When it comes to buying a home, there are various rules and regulations that you need to be aware of to avoid future complications. One possible set of rules that you might face are restrictive covenants. If you are moving into a community that has a homeowners association, here is what you need to know about restrictive covenants and their potential impact on your homeownership.
What Are Restrictive Covenants?
Homeowners associations are charged with overseeing the common areas of a community. Some associations have relatively lax rules, while others rely on stricter rules to protect the community and its value. One of the ways that a homeowners association can protect the community is through the use of restrictive covenants.
A restrictive covenant is basically an agreement between the homeowners in the community and the association. The agreement dictates what you can and cannot do with your property.
For instance, the agreement could include restrictions on how many people live on your property, the landscaping, and the window treatments you use.
What Happens If You Break the Agreement?
Each homeowner's association has the right to set the consequences for what happens when the agreement is broken by a homeowner. The consequences could be as simple as paying a small fine. Depending on the severity of the situation, the homeowners association could have a clause that gives it the right to challenge your homeownership in court if you violate certain rules.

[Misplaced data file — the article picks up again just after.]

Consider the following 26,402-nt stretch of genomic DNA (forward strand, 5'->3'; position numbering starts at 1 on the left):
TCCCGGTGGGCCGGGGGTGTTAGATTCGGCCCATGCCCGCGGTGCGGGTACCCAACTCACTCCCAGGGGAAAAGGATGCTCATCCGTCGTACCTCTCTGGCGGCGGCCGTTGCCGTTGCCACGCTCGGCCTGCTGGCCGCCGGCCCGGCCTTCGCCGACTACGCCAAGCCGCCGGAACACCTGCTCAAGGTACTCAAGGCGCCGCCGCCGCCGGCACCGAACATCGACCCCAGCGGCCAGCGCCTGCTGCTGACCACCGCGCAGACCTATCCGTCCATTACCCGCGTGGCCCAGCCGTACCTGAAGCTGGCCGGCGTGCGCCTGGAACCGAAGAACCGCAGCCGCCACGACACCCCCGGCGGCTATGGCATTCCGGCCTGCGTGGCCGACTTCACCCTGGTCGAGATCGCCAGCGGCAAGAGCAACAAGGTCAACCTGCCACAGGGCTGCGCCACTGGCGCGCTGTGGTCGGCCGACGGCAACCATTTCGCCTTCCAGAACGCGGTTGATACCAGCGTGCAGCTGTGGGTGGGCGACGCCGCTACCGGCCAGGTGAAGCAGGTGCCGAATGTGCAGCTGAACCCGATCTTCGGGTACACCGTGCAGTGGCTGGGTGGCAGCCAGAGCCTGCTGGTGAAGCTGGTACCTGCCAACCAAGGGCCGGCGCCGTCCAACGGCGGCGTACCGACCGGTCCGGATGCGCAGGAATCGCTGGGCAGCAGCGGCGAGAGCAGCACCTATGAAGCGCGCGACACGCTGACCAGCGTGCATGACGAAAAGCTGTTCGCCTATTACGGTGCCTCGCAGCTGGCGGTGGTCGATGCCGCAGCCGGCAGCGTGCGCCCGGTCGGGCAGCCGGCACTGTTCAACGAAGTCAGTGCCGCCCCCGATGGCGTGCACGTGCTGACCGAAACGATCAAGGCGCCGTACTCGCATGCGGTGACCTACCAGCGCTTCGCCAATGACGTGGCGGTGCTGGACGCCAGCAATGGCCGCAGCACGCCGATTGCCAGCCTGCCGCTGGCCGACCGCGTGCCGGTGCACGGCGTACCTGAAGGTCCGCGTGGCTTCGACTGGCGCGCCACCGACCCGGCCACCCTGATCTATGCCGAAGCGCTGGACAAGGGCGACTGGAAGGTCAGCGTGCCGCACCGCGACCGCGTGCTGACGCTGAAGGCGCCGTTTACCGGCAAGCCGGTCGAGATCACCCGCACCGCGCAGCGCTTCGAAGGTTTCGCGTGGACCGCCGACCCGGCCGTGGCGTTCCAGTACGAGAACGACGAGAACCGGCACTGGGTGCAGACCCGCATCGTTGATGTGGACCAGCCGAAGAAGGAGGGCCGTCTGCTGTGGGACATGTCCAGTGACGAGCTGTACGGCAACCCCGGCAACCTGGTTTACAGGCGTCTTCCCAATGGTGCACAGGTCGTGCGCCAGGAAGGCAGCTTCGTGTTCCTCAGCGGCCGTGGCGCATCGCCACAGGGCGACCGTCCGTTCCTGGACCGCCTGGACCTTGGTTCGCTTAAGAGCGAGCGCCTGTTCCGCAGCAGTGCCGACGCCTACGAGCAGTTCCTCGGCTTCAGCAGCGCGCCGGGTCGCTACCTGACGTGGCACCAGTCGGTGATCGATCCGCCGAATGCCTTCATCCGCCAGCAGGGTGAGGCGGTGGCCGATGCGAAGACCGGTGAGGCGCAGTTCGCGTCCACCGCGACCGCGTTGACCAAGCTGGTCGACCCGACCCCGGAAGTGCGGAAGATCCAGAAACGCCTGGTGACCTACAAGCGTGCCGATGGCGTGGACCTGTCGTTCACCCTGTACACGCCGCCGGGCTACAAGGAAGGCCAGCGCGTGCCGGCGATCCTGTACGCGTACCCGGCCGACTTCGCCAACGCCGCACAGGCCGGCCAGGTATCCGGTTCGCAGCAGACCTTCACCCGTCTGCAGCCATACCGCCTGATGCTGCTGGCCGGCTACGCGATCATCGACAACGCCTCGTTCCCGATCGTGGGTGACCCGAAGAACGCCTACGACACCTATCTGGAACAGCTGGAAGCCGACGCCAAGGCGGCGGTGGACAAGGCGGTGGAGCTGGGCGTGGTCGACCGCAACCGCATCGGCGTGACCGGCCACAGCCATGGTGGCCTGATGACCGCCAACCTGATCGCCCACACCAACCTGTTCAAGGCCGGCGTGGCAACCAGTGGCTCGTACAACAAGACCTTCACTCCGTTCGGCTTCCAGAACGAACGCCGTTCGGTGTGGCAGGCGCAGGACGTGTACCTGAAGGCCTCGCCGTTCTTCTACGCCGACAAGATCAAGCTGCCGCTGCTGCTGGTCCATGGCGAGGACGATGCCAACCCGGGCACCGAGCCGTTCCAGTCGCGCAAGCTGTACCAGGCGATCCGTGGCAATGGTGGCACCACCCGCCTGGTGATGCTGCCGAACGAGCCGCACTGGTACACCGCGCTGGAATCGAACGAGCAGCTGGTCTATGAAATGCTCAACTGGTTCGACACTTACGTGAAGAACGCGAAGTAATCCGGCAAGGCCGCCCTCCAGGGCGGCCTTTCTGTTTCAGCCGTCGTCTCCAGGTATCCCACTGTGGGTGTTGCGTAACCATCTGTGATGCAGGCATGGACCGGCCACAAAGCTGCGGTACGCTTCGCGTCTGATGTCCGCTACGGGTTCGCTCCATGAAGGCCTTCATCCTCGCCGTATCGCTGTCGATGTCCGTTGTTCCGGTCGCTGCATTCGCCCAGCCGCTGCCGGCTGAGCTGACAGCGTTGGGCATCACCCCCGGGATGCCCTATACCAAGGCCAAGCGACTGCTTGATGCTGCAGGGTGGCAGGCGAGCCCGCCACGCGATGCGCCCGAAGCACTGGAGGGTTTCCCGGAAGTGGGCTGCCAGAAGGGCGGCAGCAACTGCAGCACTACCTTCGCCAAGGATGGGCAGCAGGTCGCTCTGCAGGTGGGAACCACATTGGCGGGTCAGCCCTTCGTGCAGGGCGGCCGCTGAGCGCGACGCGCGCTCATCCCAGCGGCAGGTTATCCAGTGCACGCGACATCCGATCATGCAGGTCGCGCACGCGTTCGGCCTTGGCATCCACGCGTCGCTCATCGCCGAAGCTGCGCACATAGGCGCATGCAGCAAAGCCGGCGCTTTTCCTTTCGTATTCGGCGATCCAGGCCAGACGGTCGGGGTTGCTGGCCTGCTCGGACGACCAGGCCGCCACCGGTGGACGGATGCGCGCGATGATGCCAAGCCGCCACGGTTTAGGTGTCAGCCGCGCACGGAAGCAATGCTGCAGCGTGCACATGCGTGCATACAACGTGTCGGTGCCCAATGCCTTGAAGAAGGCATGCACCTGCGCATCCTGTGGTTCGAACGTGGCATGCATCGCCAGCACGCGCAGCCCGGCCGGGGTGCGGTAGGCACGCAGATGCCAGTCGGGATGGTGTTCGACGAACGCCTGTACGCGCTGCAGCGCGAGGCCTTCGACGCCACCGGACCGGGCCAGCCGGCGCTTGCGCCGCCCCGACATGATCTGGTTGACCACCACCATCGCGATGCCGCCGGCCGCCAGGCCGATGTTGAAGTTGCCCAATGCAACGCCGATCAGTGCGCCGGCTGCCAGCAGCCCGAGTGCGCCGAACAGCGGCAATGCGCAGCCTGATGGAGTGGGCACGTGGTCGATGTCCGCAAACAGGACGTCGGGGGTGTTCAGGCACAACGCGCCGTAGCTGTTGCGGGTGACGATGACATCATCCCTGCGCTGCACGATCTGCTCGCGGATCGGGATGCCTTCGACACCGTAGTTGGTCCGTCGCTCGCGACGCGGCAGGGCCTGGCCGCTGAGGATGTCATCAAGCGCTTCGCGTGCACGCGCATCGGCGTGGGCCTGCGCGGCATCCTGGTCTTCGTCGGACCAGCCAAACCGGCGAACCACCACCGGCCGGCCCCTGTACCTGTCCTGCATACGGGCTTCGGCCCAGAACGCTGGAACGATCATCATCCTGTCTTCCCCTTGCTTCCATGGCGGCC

Carefully review the agreement before closing to guarantee that you fully understand the terms. If you do not agree with it, there are steps you can possibly take to continue with the purchase of the home and get some relief from the covenant agreement.
Is It Negotiable?
After reviewing the restrictive covenants, you have to decide whether or not there are any rules that you cannot abide. If so, you might be able to negotiate with the homeowners association for relief on those rules.
For instance, if the homeowners association has a rule in place about the limit of cars that can be stored on the property and you own more cars than the limit, you might be able to convince the association to raise the limit.
You also have the choice of walking away from the purchase of the home. Your purchase contract should include a contingency that allows you to do so if you are unable to live with the association's agreement.
To ensure that you have covered your bases with the restrictive covenants, review the agreement with a real estate agent. For more information, contact a business such as Fischer Homes.Share